That means that not every single ad must comply with the standards — though of course the hope is that this will push publishers and advertisers away from these disruptive ads for good. Online advertising has been the Wild West for years, so the Coalition understands that getting advertisers and publishers to back away from disruptive ads will not be an overnight process, especially during a time when there’s more competition for the limited digital advertising dollars available.

Why Does This Matter?

Google points out in their announcement that they hope their rollout of Chrome’s adblocker will convince web surfers that they don’t need to use their own third-party adblockers. This would benefit advertisers, who would see more return on investment for their ads, and publishers, who would see an increased quality of user experience for their sites.

While digital advertising is essential to the news landscape and to the consumer shopping experience, there is room for advertisers and publishers to come together to create a cleaner and more seamless viewing experience online without the wholesale blocking of all ads. Just as quality news content is valued by consumers, so are quality advertisements, and the Coalition’s program hopes to increase overall ad quality in the digital space to create a less chaotic online experience overall.

Where Does the Alliance Stand?

As members of the Coalition for Better Ads, the Alliance fully supports this program, and pushed for elements that would protect publishers, such as the phase-in and the dispute resolution process. The Alliance strongly believes that creating a better digital advertising landscape will allow for a better overall online experience for users, and that a better user experience means a chance for traffic growth and better advertising ROI.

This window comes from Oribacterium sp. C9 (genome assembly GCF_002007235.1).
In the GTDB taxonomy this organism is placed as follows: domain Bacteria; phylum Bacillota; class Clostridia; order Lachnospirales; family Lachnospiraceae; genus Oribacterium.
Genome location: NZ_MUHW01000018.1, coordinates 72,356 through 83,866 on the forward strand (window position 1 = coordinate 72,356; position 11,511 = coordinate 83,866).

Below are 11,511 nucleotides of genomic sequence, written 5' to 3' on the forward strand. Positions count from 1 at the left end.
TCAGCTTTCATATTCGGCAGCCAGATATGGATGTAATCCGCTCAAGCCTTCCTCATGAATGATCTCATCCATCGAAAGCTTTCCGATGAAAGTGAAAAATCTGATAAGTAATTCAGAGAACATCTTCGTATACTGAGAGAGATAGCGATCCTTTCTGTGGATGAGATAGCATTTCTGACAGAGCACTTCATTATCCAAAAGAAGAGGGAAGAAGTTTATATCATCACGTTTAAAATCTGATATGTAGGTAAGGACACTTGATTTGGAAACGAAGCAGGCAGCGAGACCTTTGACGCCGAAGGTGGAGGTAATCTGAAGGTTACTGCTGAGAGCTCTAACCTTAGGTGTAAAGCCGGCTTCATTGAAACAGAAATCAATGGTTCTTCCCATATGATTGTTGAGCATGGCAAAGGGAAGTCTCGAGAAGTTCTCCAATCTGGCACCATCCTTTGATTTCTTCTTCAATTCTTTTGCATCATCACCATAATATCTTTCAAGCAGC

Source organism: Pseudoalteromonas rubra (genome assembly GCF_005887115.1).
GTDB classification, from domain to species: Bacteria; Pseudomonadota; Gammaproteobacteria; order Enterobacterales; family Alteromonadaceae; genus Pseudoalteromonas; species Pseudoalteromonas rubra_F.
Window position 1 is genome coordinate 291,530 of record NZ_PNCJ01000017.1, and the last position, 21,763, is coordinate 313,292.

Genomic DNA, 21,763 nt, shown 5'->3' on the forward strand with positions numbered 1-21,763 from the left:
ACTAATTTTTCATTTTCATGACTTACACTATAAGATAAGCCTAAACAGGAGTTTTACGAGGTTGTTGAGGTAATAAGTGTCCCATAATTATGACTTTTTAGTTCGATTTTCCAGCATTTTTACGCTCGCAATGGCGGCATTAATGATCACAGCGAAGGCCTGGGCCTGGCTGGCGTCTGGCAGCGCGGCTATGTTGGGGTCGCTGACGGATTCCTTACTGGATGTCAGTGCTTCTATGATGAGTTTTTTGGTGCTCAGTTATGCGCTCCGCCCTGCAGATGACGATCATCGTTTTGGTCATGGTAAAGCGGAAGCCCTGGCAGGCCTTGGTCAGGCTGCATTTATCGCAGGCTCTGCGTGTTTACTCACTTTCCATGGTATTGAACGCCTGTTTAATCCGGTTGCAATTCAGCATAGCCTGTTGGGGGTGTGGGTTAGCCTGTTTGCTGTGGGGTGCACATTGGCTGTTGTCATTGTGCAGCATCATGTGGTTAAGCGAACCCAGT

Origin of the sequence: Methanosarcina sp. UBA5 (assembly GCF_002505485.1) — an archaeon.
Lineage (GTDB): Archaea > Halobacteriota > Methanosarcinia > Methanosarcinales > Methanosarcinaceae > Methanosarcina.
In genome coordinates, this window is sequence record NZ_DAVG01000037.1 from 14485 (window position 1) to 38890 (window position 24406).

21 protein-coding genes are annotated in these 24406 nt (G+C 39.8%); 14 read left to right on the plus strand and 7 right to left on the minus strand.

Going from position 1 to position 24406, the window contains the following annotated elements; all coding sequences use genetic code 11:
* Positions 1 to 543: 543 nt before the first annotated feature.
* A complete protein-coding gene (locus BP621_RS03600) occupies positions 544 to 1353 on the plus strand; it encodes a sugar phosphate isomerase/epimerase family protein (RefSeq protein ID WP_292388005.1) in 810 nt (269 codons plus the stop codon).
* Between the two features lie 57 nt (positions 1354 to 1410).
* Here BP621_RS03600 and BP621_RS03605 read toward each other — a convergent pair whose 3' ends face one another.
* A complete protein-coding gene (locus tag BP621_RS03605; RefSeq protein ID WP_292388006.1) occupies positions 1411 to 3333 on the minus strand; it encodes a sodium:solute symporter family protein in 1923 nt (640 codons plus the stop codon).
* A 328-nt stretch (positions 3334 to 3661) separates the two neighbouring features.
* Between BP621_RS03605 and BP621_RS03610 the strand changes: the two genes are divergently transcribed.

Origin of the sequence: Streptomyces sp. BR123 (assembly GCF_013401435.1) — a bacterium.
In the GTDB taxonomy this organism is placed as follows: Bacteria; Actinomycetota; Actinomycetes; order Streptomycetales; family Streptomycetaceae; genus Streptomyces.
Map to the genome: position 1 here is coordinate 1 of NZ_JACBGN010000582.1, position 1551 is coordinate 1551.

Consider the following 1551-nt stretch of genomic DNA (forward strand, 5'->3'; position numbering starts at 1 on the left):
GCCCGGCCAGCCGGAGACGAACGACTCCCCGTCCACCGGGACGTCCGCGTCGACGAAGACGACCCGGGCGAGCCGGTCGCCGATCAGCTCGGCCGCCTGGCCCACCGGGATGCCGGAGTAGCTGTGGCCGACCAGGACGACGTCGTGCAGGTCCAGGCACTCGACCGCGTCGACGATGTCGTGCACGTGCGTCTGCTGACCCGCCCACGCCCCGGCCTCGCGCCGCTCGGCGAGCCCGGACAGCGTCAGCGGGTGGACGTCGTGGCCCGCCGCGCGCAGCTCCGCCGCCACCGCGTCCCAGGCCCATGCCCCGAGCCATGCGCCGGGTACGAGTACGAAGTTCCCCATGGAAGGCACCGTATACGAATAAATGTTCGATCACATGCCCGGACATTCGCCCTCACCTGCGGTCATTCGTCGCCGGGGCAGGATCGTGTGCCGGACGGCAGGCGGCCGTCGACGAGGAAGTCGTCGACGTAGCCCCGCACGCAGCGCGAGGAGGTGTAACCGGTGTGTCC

And while the Alliance applauds Google for its eagerness to help make the online experience a better one for users, this dual rollout with the Coalition will likely lead to a lot of confusion for news publishers. It also gives Google power over publishers that the Coalition itself is not taking, which has rightly concerned many publishers who believe that no one should interfere with the display of a publisher’s website.

We’ll be watching the rollout of Google’s own ad-blocking program closely, with the hope that it adheres to what has been embraced by the Coalition and its members. We remain hopeful that Google’s partnership with the Coalition will prevent the tech giant from stepping on publishers’ toes, and that together we can improve the user experience for readers who highly value the content that our member companies produce.